OkayAfrica's 100 Women celebrates African women who are making waves, shattering ceilings, and uplifting their communities.

Marwa Amri made her country proud by being the first African woman, and Tunisian, to win an Olympic bronze medal for wrestling in 2016. Amri started her journey at 11 years old, when she picked up the sport as an after school activity after spotting other students taking part.

Now the sports star is an inspiration in her country and a mother figure to her younger siblings, who look to her for support. Amri's father died when she was nine years-old, and  was raised by her mother.

Amri competes in the 58 kg category but she is not afraid to train as hard as anyone at the gym. In a past interview, Amri said: “I can lift about 60-70 kgs. I only train with the boys. I don’t have woman sparring partners because I am so strong.”

The hard working champ pushes herself to be the best athlete and example she can be, not bad for a woman who didn’t always have access to the best sporting resources, until the Sports Minister stepped in recently.


Photo: Aisha Asamany

How Relocating to Ghana Helped Reinvigorate Jewelry Designer Aisha Asamany's Work

Moving to Ghana gave Aisha Asamany's luxury jewelry brand, inspired by Adinkra symbols that traditionally project strength, fearlessness, love and power, renewed verve to tell personal stories of her growing clientele.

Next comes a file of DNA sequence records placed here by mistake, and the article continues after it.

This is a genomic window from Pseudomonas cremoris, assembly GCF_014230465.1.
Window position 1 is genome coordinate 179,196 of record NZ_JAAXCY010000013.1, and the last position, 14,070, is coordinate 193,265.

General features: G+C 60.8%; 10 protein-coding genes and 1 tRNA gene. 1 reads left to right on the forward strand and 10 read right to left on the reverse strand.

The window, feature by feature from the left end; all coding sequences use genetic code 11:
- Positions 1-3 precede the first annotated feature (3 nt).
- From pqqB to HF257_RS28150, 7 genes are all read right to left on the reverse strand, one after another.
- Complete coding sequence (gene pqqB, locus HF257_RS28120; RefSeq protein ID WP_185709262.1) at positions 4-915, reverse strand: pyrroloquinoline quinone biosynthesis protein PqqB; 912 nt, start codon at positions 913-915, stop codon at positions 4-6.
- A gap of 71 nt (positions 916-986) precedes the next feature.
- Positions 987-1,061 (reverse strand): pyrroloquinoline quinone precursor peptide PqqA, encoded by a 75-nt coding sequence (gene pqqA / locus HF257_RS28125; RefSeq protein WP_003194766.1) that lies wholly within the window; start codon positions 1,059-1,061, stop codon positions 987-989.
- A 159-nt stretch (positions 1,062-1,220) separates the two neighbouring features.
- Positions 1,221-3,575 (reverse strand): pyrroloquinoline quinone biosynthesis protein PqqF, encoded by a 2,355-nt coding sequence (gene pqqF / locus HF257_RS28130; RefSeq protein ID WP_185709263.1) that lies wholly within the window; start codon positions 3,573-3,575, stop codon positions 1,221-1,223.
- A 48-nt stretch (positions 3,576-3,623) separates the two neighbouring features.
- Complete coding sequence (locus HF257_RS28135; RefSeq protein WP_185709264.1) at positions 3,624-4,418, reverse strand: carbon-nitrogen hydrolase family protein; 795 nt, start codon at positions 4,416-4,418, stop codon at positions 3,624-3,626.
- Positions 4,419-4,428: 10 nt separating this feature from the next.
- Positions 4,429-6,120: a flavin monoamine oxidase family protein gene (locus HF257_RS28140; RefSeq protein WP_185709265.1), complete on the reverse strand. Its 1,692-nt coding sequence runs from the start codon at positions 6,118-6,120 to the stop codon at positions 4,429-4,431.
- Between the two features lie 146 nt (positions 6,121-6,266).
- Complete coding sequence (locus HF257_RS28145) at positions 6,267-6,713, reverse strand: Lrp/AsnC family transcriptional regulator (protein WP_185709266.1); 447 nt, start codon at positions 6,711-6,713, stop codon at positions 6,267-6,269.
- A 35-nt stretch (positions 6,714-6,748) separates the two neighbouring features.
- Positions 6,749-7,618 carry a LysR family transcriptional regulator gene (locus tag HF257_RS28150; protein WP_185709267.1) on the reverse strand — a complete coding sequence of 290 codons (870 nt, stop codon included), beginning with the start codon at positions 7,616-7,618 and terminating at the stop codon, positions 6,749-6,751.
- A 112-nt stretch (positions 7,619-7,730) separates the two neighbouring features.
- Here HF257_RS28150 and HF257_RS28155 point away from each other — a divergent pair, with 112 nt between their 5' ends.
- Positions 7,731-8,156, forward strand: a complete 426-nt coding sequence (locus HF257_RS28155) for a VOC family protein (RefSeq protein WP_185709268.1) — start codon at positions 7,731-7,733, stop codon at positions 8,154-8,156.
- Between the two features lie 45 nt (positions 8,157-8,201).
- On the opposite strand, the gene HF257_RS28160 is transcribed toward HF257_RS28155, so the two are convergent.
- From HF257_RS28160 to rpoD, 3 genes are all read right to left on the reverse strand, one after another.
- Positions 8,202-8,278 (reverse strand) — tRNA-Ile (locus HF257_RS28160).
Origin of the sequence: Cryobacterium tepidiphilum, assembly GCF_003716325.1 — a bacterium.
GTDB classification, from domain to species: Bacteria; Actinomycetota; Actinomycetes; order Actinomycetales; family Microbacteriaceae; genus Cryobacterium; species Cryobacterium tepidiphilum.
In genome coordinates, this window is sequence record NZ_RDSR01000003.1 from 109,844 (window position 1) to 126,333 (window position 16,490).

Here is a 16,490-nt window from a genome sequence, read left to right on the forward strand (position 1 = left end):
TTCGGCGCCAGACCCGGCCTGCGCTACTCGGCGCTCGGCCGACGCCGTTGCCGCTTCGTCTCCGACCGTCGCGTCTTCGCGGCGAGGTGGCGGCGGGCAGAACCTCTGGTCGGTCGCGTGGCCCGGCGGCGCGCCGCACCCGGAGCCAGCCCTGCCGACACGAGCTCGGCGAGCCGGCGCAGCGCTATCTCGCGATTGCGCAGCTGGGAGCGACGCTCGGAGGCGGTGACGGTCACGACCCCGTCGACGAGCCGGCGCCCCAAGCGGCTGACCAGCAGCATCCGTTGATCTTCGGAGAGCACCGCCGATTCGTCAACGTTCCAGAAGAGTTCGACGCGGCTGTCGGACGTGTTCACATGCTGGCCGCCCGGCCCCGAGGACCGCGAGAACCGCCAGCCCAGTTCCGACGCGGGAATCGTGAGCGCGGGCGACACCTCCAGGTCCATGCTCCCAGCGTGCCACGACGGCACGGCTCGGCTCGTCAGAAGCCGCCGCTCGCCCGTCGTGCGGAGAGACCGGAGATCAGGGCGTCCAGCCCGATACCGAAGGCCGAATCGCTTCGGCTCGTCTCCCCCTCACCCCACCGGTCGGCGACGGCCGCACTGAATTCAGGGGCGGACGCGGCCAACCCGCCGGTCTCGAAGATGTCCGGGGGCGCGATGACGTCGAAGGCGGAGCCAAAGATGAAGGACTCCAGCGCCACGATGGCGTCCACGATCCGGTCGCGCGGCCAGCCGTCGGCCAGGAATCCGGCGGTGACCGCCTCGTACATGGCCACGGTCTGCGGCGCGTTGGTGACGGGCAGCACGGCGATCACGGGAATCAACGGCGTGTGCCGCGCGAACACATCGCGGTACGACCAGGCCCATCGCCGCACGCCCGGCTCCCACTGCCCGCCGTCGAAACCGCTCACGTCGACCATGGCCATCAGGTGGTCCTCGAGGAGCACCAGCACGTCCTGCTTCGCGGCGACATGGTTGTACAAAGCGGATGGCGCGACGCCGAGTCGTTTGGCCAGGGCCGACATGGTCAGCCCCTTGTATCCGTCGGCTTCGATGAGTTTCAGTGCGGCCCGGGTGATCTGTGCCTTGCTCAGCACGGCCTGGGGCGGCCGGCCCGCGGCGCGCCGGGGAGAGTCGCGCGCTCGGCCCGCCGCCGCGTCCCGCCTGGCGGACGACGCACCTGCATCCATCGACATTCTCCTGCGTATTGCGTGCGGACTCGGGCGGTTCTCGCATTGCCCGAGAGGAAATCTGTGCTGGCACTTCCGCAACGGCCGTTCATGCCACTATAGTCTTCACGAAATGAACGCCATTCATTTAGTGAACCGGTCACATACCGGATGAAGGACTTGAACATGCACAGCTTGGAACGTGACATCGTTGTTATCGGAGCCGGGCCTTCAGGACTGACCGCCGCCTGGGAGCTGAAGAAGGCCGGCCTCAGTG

In 2019, the government of Ghana made a global splash with its Year of Return initiative – the campaign sought to encourage the African diaspora to return home to the continent, specifically to Ghana.

Linked to the 400th year commemoration of the first recorded landing of slaves in the United States, it became a launchpad for the Ghanaian government to convince Black people around the world to permanently settle in the West African country.

Aisha Asamany, a corporate management consultant for high-profile UK financial institutions turned self-taught luxury jewelry designer was one of many who heeded the call, trading in the corporate life for a spiritual and an entrepreneurial journey – one of joy, appreciation, and representation in her fatherland.

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